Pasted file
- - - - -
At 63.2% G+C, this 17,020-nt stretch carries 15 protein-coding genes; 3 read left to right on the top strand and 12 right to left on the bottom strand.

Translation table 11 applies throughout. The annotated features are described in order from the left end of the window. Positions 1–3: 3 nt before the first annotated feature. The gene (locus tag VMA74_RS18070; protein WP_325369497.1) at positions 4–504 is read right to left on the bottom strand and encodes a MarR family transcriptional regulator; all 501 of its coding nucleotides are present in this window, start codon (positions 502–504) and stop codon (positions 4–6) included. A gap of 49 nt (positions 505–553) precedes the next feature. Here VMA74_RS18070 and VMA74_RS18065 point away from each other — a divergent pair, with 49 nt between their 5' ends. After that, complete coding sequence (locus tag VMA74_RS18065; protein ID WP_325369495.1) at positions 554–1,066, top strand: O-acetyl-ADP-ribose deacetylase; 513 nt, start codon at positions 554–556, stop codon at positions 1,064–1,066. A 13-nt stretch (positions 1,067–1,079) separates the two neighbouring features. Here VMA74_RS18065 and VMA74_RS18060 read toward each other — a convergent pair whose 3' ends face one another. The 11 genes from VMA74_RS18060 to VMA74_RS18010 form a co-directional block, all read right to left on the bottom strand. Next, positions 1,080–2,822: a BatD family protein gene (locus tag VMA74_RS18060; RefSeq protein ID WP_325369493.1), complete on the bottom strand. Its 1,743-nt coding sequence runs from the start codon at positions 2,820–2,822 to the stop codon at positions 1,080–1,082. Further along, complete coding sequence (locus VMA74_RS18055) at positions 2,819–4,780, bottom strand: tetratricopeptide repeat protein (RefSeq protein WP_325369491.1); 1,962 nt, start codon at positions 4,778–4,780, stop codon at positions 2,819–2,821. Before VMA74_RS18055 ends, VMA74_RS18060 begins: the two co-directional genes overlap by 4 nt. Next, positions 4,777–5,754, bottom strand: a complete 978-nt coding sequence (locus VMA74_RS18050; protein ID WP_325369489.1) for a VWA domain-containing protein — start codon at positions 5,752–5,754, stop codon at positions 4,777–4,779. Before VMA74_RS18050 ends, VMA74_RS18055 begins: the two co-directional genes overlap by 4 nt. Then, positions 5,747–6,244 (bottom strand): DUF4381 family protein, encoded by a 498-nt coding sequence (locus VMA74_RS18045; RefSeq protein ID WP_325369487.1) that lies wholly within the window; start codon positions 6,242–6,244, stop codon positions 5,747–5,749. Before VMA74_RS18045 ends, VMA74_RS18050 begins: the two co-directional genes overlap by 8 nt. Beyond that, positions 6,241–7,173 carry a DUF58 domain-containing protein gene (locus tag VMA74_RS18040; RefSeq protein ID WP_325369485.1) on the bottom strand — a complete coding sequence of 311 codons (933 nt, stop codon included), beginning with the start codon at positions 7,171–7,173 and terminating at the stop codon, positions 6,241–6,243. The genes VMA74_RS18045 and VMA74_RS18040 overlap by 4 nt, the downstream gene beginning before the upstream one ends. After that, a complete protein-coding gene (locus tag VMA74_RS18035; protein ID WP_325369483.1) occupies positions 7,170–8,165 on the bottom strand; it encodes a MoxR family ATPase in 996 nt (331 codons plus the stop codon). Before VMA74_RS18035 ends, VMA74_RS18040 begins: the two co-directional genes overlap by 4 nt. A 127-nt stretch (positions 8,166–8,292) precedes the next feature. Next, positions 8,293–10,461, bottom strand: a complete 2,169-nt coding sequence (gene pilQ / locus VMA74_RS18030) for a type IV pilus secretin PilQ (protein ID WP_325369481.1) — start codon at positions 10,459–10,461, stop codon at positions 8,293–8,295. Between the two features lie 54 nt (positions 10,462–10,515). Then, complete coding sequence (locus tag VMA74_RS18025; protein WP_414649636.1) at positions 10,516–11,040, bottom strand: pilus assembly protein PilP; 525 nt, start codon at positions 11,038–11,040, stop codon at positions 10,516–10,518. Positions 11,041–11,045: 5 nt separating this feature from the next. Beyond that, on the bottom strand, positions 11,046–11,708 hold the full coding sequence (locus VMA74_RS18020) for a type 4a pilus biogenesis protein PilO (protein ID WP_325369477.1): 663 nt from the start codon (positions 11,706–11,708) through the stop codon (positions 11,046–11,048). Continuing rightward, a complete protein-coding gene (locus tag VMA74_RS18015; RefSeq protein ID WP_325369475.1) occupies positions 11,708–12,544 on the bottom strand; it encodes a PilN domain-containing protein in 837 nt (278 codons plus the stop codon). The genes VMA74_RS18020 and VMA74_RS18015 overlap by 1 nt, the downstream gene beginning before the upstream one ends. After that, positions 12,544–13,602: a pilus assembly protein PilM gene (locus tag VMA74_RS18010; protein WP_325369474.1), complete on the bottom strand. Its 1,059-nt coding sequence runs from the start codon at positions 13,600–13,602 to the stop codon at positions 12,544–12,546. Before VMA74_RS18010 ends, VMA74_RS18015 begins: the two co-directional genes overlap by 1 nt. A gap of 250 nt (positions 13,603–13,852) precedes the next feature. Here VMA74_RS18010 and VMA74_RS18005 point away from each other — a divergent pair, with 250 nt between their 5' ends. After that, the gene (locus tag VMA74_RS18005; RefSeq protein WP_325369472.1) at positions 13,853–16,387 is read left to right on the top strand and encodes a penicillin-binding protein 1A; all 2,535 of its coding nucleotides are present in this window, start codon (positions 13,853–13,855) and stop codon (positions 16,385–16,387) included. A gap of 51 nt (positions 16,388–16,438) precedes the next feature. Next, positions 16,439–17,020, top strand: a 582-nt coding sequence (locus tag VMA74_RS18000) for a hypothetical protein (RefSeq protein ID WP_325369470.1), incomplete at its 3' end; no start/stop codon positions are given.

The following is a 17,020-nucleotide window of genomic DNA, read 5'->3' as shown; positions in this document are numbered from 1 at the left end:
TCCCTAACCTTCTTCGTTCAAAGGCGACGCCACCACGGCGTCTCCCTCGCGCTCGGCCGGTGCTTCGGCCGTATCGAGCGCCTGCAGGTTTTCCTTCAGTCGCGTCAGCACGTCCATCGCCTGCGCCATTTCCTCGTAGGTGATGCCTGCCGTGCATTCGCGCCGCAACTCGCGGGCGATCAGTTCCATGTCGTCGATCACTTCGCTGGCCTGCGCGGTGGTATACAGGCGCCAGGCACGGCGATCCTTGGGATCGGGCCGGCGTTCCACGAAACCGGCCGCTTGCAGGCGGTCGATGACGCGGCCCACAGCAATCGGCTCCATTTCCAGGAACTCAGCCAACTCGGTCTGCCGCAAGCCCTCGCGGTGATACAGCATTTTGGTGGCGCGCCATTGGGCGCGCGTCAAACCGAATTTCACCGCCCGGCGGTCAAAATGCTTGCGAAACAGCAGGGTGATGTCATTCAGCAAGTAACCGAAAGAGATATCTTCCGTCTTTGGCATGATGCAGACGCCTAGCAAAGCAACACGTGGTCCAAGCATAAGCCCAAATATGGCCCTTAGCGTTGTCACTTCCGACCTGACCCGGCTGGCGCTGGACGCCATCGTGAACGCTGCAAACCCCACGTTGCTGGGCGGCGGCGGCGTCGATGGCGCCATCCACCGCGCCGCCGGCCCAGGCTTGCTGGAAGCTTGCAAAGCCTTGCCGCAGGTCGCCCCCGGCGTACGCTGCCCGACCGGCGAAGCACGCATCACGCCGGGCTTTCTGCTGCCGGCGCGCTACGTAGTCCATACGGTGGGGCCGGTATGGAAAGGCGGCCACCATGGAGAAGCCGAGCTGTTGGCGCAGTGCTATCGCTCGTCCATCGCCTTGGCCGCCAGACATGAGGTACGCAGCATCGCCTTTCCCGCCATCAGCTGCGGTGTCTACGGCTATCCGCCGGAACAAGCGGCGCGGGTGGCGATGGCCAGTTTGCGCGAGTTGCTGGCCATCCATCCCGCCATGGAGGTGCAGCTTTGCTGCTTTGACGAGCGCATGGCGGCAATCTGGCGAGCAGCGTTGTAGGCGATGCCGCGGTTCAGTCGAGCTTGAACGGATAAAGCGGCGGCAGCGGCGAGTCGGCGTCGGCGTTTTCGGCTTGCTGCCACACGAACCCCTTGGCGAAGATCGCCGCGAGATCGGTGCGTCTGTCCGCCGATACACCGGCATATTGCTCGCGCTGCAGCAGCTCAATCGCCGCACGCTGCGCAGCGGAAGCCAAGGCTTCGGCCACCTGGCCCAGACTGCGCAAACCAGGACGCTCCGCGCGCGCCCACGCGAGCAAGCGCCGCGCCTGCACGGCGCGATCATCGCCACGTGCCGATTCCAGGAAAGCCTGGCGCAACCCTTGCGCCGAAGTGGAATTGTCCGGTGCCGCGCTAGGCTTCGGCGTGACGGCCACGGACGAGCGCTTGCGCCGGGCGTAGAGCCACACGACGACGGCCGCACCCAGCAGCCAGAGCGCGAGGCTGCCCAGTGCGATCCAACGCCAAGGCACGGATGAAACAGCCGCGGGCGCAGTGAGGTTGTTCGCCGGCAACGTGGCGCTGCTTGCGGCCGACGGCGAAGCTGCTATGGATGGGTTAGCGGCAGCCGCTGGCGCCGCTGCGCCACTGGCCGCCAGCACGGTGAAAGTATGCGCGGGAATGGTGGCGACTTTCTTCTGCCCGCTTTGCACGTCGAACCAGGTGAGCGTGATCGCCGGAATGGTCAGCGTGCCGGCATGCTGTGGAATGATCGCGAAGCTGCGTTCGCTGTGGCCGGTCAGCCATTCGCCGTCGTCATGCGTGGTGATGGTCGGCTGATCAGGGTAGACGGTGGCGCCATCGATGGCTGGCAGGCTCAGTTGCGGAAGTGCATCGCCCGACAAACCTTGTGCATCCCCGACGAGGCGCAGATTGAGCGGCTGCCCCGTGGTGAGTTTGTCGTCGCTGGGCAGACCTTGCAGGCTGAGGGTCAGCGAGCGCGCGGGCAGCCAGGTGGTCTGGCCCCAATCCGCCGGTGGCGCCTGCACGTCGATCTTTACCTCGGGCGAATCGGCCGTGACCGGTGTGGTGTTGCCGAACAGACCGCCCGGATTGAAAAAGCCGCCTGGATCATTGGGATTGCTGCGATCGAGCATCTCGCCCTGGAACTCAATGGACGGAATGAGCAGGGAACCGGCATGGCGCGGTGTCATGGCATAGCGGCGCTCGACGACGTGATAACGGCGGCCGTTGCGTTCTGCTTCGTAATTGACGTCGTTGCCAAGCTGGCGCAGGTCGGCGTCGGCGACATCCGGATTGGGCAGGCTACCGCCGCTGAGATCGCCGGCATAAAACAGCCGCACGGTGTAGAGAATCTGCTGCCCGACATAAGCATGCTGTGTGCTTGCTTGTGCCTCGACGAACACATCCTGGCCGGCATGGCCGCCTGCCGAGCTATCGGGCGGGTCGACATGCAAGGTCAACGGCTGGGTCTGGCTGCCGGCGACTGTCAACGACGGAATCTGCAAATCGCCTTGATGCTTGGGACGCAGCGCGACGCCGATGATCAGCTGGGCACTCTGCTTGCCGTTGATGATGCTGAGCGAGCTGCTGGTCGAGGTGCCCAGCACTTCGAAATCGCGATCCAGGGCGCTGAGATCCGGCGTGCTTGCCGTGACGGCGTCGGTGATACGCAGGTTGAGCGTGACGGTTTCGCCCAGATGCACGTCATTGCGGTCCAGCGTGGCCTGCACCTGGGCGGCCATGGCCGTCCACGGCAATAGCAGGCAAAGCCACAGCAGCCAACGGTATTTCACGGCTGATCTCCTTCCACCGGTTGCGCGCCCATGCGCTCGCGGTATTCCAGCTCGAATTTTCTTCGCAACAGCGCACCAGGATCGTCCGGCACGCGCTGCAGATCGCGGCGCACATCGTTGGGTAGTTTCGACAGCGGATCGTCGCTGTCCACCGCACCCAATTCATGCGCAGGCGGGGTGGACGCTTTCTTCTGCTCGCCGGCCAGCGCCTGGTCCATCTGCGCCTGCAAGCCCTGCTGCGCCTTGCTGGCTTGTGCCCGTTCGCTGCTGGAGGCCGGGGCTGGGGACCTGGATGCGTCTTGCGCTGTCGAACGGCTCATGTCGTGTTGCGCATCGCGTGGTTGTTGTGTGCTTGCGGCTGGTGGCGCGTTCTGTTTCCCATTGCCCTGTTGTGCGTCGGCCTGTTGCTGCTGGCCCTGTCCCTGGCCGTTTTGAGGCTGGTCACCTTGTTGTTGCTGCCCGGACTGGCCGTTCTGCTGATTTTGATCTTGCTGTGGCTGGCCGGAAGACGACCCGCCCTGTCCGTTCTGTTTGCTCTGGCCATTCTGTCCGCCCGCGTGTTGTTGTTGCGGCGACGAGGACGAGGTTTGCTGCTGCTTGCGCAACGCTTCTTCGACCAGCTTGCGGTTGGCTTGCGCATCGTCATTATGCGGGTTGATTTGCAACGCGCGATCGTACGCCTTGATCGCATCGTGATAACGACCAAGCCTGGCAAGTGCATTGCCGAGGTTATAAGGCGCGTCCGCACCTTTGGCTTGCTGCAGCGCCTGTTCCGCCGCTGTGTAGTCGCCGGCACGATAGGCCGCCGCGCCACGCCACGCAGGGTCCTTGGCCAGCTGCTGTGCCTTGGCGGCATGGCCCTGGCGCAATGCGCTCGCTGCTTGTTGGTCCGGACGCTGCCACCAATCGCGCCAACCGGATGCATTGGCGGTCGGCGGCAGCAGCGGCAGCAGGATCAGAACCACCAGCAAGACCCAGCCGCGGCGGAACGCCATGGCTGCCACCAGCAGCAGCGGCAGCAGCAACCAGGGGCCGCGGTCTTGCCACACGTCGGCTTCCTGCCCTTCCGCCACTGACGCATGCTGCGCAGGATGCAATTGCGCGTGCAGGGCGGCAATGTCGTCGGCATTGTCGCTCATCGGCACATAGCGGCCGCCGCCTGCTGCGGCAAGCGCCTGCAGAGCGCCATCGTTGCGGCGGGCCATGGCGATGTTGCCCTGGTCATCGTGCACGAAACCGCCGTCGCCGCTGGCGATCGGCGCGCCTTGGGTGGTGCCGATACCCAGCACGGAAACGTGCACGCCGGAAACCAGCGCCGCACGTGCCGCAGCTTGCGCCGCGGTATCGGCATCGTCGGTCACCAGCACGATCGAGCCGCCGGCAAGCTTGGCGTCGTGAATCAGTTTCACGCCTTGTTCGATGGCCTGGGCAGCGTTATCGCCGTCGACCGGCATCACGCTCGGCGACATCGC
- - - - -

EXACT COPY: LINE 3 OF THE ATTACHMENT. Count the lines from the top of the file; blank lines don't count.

The following is a 17,020-nucleotide window of genomic DNA, read 5'->3' as shown; positions in this document are numbered from 1 at the left end: